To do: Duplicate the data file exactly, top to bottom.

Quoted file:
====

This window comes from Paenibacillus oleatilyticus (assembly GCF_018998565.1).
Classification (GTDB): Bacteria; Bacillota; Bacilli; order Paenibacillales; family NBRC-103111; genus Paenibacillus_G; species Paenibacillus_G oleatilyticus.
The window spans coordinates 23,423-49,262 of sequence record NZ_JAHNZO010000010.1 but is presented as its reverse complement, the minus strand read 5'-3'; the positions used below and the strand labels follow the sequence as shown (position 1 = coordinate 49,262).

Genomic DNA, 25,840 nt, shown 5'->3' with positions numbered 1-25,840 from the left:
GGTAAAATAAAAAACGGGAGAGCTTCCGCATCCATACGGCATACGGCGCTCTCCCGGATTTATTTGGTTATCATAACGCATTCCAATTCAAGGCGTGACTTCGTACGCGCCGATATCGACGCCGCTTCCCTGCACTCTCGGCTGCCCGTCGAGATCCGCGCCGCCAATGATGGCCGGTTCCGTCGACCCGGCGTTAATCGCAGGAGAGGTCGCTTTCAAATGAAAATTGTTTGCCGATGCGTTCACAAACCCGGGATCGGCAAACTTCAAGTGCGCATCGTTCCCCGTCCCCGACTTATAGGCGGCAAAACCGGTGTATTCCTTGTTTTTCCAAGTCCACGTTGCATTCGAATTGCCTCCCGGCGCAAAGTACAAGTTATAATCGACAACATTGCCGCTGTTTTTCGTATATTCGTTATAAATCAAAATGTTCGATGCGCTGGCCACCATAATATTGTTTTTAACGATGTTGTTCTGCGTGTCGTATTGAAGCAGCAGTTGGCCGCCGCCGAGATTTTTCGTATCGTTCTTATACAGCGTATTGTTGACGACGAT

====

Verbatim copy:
This window comes from Paenibacillus oleatilyticus (assembly GCF_018998565.1).
Classification (GTDB): Bacteria; Bacillota; Bacilli; order Paenibacillales; family NBRC-103111; genus Paenibacillus_G; species Paenibacillus_G oleatilyticus.
The window spans coordinates 23,423-49,262 of sequence record NZ_JAHNZO010000010.1 but is presented as its reverse complement, the minus strand read 5'-3'; the positions used below and the strand labels follow the sequence as shown (position 1 = coordinate 49,262).

Genomic DNA, 25,840 nt, shown 5'->3' with positions numbered 1-25,840 from the left:
GGTAAAATAAAAAACGGGAGAGCTTCCGCATCCATACGGCATACGGCGCTCTCCCGGATTTATTTGGTTATCATAACGCATTCCAATTCAAGGCGTGACTTCGTACGCGCCGATATCGACGCCGCTTCCCTGCACTCTCGGCTGCCCGTCGAGATCCGCGCCGCCAATGATGGCCGGTTCCGTCGACCCGGCGTTAATCGCAGGAGAGGTCGCTTTCAAATGAAAATTGTTTGCCGATGCGTTCACAAACCCGGGATCGGCAAACTTCAAGTGCGCATCGTTCCCCGTCCCCGACTTATAGGCGGCAAAACCGGTGTATTCCTTGTTTTTCCAAGTCCACGTTGCATTCGAATTGCCTCCCGGCGCAAAGTACAAGTTATAATCGACAACATTGCCGCTGTTTTTCGTATATTCGTTATAAATCAAAATGTTCGATGCGCTGGCCACCATAATATTGTTTTTAACGATGTTGTTCTGCGTGTCGTATTGAAGCAGCAGTTGGCCGCCGCCGAGATTTTTCGTATCGTTCTTATACAGCGTATTGTTGACGACGAT